Safe Schools Declaration



Safe School Declaration for the protection of education was launched in Oslo, Norway on Friday 29 May at a conference hosted by the Norwegian government.

Norway and Argentina, together with a number of other states and civil society actors, have led the effort to draw up and promote the Guidelines for Protecting Schools and Universities from Military Use during Armed Conflict. The Guidelines will now be used to foster broader political engagement in the protection of education in conflict situations.

During the Conference, 37 governments endorsed a Safe School Declaration that sets out a political commitment by states toprotect education from attack and is the political mechanism for endorsing the Guidelines.


The impact of armed conflict on education presents urgent humanitarian, development and wider social challenges. Worldwide, schools and universities have been bombed, shelled and burned, and children, students, teachers and academics have been killed, maimed, abducted or arbitrarily detained. Educational facilities have been used by parties to armed conflict as, inter alia, bases, barracks or detention centres. Such actions expose students and education personnel to harm, deny large numbers of children and students their right to education and so deprive communities of the foundations on which to build their future. In many countries, armed conflict continues to destroy not just school infrastructure, but the hopes and ambitions of a whole generation of children.

Attacks on education include violence against educational facilities, students and education personnel. Attacks, and threats of attack, can cause severe and long lasting harm to individuals and societies. Access to education may be undermined; the functioning of educational facilities may be blocked, or education personnel and students may stay away, fearing for their safety. Attacks on schools and universities have been used to promote intolerance and exclusion – to further gender discrimination, for example by preventing the education of girls, to perpetuate conflict between certain communities, to restrict cultural diversity, and to deny academic freedom or the right of association. Where educational facilities are used for military purposes it can increase the risk of the recruitment and use of children by armed actors or may leave children and youth vulnerable to sexual abuse or exploitation. In particular, it may increase the likelihood that education institutions are attacked.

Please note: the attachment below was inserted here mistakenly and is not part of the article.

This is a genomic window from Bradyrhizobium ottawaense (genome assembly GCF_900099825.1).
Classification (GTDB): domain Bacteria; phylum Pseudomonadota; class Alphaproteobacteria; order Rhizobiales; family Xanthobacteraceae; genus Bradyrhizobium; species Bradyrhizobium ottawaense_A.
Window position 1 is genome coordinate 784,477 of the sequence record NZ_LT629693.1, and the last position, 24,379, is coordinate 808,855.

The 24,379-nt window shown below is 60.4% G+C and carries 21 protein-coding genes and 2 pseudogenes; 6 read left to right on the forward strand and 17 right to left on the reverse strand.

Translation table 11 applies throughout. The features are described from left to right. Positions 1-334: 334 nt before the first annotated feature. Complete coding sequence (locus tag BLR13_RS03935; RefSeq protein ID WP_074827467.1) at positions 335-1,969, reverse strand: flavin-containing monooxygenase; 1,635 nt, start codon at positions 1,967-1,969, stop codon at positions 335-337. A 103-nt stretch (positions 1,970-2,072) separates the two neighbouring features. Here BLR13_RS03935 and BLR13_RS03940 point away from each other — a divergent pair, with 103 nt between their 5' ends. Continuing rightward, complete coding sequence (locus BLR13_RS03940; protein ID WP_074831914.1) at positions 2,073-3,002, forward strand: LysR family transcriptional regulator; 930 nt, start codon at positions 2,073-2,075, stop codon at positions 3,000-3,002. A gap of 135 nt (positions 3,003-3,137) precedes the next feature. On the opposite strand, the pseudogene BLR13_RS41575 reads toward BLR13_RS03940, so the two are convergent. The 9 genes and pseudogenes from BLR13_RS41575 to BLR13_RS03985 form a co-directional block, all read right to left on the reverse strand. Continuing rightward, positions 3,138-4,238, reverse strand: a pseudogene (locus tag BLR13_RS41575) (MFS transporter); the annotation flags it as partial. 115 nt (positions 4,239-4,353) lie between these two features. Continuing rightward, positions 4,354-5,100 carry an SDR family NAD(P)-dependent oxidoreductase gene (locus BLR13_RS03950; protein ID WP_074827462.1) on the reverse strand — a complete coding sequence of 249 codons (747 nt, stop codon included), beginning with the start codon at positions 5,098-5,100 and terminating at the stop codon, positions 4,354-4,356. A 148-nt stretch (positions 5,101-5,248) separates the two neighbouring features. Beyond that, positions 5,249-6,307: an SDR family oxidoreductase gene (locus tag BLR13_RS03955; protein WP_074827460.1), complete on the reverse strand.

By contrast, education can help to protect children and youth from death, injury and exploitation; it can alleviate the psychological impact of armed conflict by offering routine and stability and can provide links to other vital services. Education that is ‘conflict sensitive’ avoids contributing to conflict and pursues a contribution to peace. Education is fundamental to development and to the full enjoyment of human rights and freedoms. We will do our utmost to see that places of education are places of safety.

We welcome initiatives by individual States to promote and protect the right to education and to facilitate the continuation of education in situations of armed conflict. Continuation of education can provide life-saving health information as well as advice on specific risks in societies facing armed conflict.